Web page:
As long as cities continue to evolve, there will be issues of abandoned spaces. Ideas about what to do with them are as diverse as the cities themselves. Some have been temporarily repurposed as community kitchens, and there is even a movement pushing to transform old shopping malls into homeless shelters, as they can function as a sort of transitional community for those in need.
There is also a divide between those who view the buildings as crumbling eyesores bringing down property values, and those who delight in their potential. There have been some highly successful conversions, and the possibilities seem nearly endless.
The Fenix Food Factory in Rotterdam, for example, repurposed a former warehouse into a fun, contemporary eatery, and its success spurred the revitalization of the entire neighborhood. Similarly, a new creative district is underway in Liverpool in a massive endeavor to transform the old tobacco warehouse at Stanley Dock into luxury flats and shops.
On American soil, the Highland Mall project is considered one of the most successful instances of adaptive reuse ever attempted. When the shopping mall in Austin, Texas, began to die a slow death during the first decade of this millennium, the nearby Austin Community College stepped in, purchased the space via bond election in 2010, and created a “learning emporium,” complete with 604 computer stations, 200,000 square feet of instructional space, a library, and offices.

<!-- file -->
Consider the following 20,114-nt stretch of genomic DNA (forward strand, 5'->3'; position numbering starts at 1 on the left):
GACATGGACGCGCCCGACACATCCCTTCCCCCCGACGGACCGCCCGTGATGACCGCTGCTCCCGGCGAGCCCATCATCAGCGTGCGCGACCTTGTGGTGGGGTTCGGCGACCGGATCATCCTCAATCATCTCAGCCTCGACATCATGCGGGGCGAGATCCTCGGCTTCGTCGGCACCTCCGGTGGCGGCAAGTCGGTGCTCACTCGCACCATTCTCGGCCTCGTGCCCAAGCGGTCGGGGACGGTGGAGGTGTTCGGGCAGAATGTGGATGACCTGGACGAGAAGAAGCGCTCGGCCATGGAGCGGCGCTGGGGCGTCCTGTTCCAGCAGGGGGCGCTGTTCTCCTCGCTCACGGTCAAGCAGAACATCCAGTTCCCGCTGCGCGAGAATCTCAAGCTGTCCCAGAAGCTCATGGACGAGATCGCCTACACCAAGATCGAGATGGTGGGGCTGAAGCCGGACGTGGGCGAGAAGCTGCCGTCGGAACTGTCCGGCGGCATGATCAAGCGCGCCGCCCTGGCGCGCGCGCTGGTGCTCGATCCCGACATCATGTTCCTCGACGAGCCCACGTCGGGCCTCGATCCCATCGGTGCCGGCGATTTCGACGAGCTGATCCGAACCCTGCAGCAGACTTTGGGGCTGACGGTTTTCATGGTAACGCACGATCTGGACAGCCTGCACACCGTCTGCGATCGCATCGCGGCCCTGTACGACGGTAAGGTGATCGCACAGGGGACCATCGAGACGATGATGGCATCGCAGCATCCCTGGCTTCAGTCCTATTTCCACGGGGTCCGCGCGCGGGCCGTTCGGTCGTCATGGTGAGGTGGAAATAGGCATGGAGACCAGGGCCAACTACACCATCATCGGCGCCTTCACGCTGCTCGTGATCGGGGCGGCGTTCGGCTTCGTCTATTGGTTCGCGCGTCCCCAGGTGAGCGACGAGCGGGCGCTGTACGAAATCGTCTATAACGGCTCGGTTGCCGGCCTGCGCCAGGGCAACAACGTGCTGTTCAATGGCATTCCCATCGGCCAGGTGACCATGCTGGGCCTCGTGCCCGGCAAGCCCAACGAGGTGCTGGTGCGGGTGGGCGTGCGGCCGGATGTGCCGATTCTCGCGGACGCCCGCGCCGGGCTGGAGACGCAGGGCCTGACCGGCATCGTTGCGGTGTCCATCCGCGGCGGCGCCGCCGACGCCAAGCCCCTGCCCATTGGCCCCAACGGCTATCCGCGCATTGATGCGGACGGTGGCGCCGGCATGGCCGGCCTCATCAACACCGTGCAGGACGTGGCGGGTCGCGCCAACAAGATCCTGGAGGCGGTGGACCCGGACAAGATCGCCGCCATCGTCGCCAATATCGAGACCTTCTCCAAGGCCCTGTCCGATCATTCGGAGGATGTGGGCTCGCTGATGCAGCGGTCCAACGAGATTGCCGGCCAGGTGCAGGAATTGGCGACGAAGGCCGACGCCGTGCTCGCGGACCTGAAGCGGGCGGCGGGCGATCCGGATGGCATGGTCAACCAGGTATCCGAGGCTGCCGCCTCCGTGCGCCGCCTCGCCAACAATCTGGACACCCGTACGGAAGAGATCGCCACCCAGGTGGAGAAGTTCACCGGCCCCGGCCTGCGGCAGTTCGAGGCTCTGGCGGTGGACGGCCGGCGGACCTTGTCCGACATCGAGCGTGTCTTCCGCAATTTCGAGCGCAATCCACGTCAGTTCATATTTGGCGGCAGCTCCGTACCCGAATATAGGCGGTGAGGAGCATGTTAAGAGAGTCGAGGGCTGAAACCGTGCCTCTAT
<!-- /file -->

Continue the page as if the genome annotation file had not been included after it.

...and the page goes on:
The transformation created hundreds of jobs, and in development are plans for a regional-workforce center, a STEM simulator lab, a digital-media center, and a culinary and hospitality center. Phase one opened in 2014, with Phase two on the calendar to debut in 2019.
Are these success stories financial flukes? Not according to a report by Deloitte, based on studies suggesting that “compared with a new construction, adaptive reuse and restoration can be 16 percent cheaper in terms of construction costs and take 18 percent less execution time.”
The benefit to the environment is a large consideration in repurposing as well, and the report speaks to this: “Also, if repurposing is done with smart and sustainable features in mind, it can help improve building performance and valuation.”